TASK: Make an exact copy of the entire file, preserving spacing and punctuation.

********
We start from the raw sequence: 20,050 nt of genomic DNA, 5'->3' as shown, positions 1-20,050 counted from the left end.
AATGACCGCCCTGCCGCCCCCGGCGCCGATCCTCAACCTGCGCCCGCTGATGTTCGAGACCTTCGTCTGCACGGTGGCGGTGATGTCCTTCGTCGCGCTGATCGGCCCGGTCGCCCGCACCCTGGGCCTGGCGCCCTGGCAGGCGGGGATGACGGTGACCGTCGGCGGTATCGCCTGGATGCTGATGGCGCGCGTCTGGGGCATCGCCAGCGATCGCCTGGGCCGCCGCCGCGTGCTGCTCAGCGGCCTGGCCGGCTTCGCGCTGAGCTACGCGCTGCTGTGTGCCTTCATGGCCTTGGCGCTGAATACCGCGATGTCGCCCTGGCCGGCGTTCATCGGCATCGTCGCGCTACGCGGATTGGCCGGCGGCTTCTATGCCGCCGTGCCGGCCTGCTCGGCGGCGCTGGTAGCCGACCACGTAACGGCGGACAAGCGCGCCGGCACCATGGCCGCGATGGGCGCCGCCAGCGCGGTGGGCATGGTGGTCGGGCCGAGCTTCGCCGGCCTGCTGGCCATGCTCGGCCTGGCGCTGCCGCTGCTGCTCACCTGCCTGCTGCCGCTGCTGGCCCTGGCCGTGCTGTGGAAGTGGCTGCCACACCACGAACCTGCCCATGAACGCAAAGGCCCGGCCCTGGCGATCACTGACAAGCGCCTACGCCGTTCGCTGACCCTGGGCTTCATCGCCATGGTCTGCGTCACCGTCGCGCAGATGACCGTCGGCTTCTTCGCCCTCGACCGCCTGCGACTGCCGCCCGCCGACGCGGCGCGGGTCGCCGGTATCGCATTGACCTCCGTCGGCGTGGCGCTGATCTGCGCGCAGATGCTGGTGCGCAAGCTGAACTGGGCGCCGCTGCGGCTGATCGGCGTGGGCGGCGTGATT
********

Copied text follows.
We start from the raw sequence: 20,050 nt of genomic DNA, 5'->3' as shown, positions 1-20,050 counted from the left end.
AATGACCGCCCTGCCGCCCCCGGCGCCGATCCTCAACCTGCGCCCGCTGATGTTCGAGACCTTCGTCTGCACGGTGGCGGTGATGTCCTTCGTCGCGCTGATCGGCCCGGTCGCCCGCACCCTGGGCCTGGCGCCCTGGCAGGCGGGGATGACGGTGACCGTCGGCGGTATCGCCTGGATGCTGATGGCGCGCGTCTGGGGCATCGCCAGCGATCGCCTGGGCCGCCGCCGCGTGCTGCTCAGCGGCCTGGCCGGCTTCGCGCTGAGCTACGCGCTGCTGTGTGCCTTCATGGCCTTGGCGCTGAATACCGCGATGTCGCCCTGGCCGGCGTTCATCGGCATCGTCGCGCTACGCGGATTGGCCGGCGGCTTCTATGCCGCCGTGCCGGCCTGCTCGGCGGCGCTGGTAGCCGACCACGTAACGGCGGACAAGCGCGCCGGCACCATGGCCGCGATGGGCGCCGCCAGCGCGGTGGGCATGGTGGTCGGGCCGAGCTTCGCCGGCCTGCTGGCCATGCTCGGCCTGGCGCTGCCGCTGCTGCTCACCTGCCTGCTGCCGCTGCTGGCCCTGGCCGTGCTGTGGAAGTGGCTGCCACACCACGAACCTGCCCATGAACGCAAAGGCCCGGCCCTGGCGATCACTGACAAGCGCCTACGCCGTTCGCTGACCCTGGGCTTCATCGCCATGGTCTGCGTCACCGTCGCGCAGATGACCGTCGGCTTCTTCGCCCTCGACCGCCTGCGACTGCCGCCCGCCGACGCGGCGCGGGTCGCCGGTATCGCATTGACCTCCGTCGGCGTGGCGCTGATCTGCGCGCAGATGCTGGTGCGCAAGCTGAACTGGGCGCCGCTGCGGCTGATCGGCGTGGGCGGCGTGATT